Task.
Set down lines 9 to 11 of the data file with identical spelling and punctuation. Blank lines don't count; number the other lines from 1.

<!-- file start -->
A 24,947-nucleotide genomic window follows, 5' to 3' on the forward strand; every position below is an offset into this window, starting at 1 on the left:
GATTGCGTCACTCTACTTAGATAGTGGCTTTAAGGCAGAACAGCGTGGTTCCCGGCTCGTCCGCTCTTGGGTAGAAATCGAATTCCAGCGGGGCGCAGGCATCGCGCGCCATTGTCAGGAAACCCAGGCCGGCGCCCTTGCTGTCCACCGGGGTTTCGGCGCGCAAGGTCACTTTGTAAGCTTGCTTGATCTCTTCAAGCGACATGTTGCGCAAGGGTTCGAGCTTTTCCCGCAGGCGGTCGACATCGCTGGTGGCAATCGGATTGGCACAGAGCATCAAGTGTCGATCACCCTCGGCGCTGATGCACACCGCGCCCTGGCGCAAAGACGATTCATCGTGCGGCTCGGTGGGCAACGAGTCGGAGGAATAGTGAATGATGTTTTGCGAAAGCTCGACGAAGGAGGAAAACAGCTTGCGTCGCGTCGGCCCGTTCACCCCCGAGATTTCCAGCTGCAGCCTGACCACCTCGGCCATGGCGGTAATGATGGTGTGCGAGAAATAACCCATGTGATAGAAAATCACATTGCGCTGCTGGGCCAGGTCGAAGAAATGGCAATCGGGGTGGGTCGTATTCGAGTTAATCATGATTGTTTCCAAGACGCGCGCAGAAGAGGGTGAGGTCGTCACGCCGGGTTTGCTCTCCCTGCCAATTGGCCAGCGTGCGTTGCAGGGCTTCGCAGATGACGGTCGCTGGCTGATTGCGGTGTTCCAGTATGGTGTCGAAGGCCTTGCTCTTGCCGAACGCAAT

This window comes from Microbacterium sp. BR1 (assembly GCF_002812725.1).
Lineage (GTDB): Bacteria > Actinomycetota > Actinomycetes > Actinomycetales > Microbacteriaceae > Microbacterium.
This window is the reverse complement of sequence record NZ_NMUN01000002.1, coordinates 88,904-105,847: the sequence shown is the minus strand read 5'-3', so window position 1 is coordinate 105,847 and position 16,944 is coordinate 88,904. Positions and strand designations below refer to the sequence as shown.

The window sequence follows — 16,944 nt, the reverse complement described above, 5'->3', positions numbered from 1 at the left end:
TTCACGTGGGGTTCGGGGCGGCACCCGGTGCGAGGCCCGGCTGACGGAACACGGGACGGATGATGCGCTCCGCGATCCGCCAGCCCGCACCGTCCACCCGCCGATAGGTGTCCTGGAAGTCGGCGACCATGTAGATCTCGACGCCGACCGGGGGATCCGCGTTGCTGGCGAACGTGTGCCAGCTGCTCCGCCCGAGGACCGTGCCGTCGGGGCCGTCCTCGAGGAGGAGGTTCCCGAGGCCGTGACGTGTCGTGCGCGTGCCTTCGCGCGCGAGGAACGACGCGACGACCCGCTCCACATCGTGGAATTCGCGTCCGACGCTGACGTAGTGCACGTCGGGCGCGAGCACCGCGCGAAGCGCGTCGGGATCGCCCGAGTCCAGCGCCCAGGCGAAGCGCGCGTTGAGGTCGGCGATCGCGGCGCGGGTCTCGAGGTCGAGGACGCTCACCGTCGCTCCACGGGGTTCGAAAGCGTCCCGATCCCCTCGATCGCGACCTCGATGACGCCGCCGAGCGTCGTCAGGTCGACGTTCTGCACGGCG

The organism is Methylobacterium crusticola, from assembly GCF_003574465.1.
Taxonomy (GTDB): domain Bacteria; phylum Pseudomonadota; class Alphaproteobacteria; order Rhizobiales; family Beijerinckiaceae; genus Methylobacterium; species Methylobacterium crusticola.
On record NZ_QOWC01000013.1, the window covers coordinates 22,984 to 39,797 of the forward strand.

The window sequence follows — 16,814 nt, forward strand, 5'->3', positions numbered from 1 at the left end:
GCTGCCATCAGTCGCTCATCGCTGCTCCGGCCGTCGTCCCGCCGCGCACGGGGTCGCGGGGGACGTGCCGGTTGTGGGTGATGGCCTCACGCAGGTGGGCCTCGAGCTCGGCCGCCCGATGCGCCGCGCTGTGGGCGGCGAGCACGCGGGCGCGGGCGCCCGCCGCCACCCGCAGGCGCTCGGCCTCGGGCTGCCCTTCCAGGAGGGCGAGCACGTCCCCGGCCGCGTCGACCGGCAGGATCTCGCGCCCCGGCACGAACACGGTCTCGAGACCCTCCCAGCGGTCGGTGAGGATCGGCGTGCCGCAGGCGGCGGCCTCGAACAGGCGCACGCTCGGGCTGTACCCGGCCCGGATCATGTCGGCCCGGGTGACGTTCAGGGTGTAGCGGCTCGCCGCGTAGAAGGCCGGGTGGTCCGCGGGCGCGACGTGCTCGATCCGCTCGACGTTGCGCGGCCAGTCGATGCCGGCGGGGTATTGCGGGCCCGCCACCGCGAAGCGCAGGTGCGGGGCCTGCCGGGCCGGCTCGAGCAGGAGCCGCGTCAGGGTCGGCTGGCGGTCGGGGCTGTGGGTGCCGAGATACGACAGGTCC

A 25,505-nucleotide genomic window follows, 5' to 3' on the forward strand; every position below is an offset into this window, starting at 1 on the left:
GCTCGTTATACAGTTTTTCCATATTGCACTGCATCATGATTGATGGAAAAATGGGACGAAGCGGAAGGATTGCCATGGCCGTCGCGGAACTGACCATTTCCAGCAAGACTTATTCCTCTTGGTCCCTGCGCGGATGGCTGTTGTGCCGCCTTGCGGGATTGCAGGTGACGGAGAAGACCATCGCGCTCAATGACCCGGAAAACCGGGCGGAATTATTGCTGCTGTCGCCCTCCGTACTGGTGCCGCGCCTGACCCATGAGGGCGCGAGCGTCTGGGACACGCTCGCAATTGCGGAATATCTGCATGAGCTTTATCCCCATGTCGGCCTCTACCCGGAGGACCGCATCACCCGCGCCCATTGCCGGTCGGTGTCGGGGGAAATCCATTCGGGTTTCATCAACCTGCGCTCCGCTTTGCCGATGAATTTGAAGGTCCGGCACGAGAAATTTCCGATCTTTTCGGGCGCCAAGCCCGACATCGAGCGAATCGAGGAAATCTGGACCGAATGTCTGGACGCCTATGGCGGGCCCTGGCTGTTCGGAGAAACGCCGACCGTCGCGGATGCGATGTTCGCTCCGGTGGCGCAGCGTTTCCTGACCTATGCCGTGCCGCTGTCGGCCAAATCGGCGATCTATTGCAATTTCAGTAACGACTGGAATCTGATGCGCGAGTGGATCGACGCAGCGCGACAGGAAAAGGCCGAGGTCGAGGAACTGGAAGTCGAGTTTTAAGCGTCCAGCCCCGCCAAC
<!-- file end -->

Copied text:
Taxonomy (GTDB): domain Bacteria; phylum Pseudomonadota; class Alphaproteobacteria; order Rhizobiales; family Beijerinckiaceae; genus Methylobacterium; species Methylobacterium crusticola.
On record NZ_QOWC01000013.1, the window covers coordinates 22,984 to 39,797 of the forward strand.

The window sequence follows — 16,814 nt, forward strand, 5'->3', positions numbered from 1 at the left end: